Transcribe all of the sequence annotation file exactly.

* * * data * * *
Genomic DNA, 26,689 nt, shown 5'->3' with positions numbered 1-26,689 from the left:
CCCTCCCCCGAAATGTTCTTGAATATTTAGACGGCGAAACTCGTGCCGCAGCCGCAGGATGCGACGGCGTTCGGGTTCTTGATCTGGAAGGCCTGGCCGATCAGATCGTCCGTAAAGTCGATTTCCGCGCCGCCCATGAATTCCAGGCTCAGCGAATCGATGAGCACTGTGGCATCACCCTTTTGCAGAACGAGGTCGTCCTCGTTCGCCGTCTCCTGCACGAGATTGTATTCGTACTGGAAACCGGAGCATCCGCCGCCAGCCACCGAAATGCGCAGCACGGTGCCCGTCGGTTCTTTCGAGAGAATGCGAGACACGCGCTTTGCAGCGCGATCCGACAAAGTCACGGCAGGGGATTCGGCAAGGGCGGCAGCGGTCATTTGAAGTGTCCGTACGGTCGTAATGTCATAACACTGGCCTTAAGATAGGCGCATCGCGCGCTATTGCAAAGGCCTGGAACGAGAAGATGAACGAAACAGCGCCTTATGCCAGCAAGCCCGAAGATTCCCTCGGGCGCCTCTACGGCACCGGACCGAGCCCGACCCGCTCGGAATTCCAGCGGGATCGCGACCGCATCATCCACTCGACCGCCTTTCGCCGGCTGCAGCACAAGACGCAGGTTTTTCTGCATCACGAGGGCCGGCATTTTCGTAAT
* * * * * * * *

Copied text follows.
Genomic DNA, 26,689 nt, shown 5'->3' with positions numbered 1-26,689 from the left:
CCCTCCCCCGAAATGTTCTTGAATATTTAGACGGCGAAACTCGTGCCGCAGCCGCAGGATGCGACGGCGTTCGGGTTCTTGATCTGGAAGGCCTGGCCGATCAGATCGTCCGTAAAGTCGATTTCCGCGCCGCCCATGAATTCCAGGCTCAGCGAATCGATGAGCACTGTGGCATCACCCTTTTGCAGAACGAGGTCGTCCTCGTTCGCCGTCTCCTGCACGAGATTGTATTCGTACTGGAAACCGGAGCATCCGCCGCCAGCCACCGAAATGCGCAGCACGGTGCCCGTCGGTTCTTTCGAGAGAATGCGAGACACGCGCTTTGCAGCGCGATCCGACAAAGTCACGGCAGGGGATTCGGCAAGGGCGGCAGCGGTCATTTGAAGTGTCCGTACGGTCGTAATGTCATAACACTGGCCTTAAGATAGGCGCATCGCGCGCTATTGCAAAGGCCTGGAACGAGAAGATGAACGAAACAGCGCCTTATGCCAGCAAGCCCGAAGATTCCCTCGGGCGCCTCTACGGCACCGGACCGAGCCCGACCCGCTCGGAATTCCAGCGGGATCGCGACCGCATCATCCACTCGACCGCCTTTCGCCGGCTGCAGCACAAGACGCAGGTTTTTCTGCATCACGAGGGCCGGCATTTTCGTAAT